thinksnack2

Posted by Jennifer Morrison

A thousand years is the minimum time span for a language to change so much that it becomes incomprehensible.

May 3rd, 2004 | Residents, Think-snack, Reading Room, Jennifer Morrison

10 comments

By who?
How do they know?
What do they think there was before the universe?

Comment by Adam
Tue 04 May, 2004
@ 4:44 pm

It’s amazing that it takes this long. I can’t understand the average person on the street half the time…

Comment by Baz
Wed 05 May, 2004
@ 1:42 pm

Incromprehensible to whom? Surely not to the people that are speaking it at the time?

Comment by raof
Wed 05 May, 2004
@ 3:59 pm

If you took one language, like say the english that you and I speak today, it will take at least 1000 years from now for that language ( ‘our’ english ) to change so much that it would be incomprehensible to us.

Comment by jennifer morrison
Wed 05 May, 2004
@ 9:44 pm

I’m with Baz on this one. I would have thought it took a lot less than 1,000 years for language to become incomprehensible. I know that when I was a kid my parents didn’t have a clue what I was on about. We’re talking slang, ’street’ language or buzz words here. But there are enough of them around to confuse people. Hypothetically, imagine saying to someone 100 years ago this phrase “pop us an email or give us a buzz on the bone when you’ve got a mo, yeah?” they’d just just think you’re from Scandanavia or something, no?

Comment by raof
Wed 05 May, 2004
@ 11:06 pm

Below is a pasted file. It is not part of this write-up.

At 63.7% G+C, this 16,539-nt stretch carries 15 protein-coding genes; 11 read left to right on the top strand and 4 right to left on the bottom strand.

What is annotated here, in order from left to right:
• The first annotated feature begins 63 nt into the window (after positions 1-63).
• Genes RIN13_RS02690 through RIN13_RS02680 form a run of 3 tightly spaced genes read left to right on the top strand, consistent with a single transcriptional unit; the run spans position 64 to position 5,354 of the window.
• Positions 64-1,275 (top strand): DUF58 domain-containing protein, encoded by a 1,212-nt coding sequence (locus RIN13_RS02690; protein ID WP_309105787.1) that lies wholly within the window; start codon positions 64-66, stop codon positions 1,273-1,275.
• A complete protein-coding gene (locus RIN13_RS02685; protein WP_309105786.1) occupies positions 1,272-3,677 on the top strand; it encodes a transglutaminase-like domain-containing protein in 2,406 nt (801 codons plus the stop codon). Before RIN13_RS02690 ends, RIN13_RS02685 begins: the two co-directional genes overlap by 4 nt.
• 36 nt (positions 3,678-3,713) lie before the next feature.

Would we find the Old English of Chaucer’s time hard to understand? It’s hard to know as we don’t know how it was spoken. A thousand years from now it would be easier, as long as there is an antique CD / DVD / tape / record player around.

Comment by Adam
Thu 06 May, 2004
@ 3:16 pm

Language is one thing, meaning the entire grammatical construction, tenses, and the like, I reckon that does take the best part of a millenium. The odd word, here and there, as fashions come and go can happen overnight, but they don’t necessarily stick around. It wasn’t too long ago that everything was totally deck. That fluttered away, eventually.

Comment by Matthew
Thu 06 May, 2004
@ 5:49 pm

It’s true, the odd fad word here and there won’t stick. But the odd words like ‘email’, ‘buzz’ and ‘yeah’ (that form part of the current language), are hardly words that will “flutter” away. I mean, email’s been around for over 30 years. Not exactly an overnight one hit wonder, eh?

Comment by raof
Thu 06 May, 2004
@ 9:47 pm

Yes true, but within the overall context of the language itself, the odd ‘new’ word doesn’t make the rest of the language incomprehensible. with a bit of context either side, you can figure out what it means.

Besides, email probably won’t be part of our lives in 30 years time - something far more sophisticated and reliable will have come our way.

Comment by Matthew
Fri 07 May, 2004
@ 1:42 pm

Maybe, maybe not. It’s easy to be dismissive and not see the bigger picture though. In 2001, 250 new words were added to the Oxford English dictionary, In 2002, 3500 new words. And 2003, 3000 words. At that rate in a hundred years time there could be over 300,000 new words, In 500 years, 1.5 million new words. Not numbers to scoff at. The way we communicate today is far more diverse and progressive than at any other time. Mass media, Internet, Text messaging, an open Europe and the whole globalisation thing in general, etc has dramatically influenced social development and language along with it.

I’m not saying that it “will” take less than 1,000 years, but I’m not narrow enough to think that it “couldn’t”.

Comment by raof
Sun 09 May, 2004
@ 6:32 pm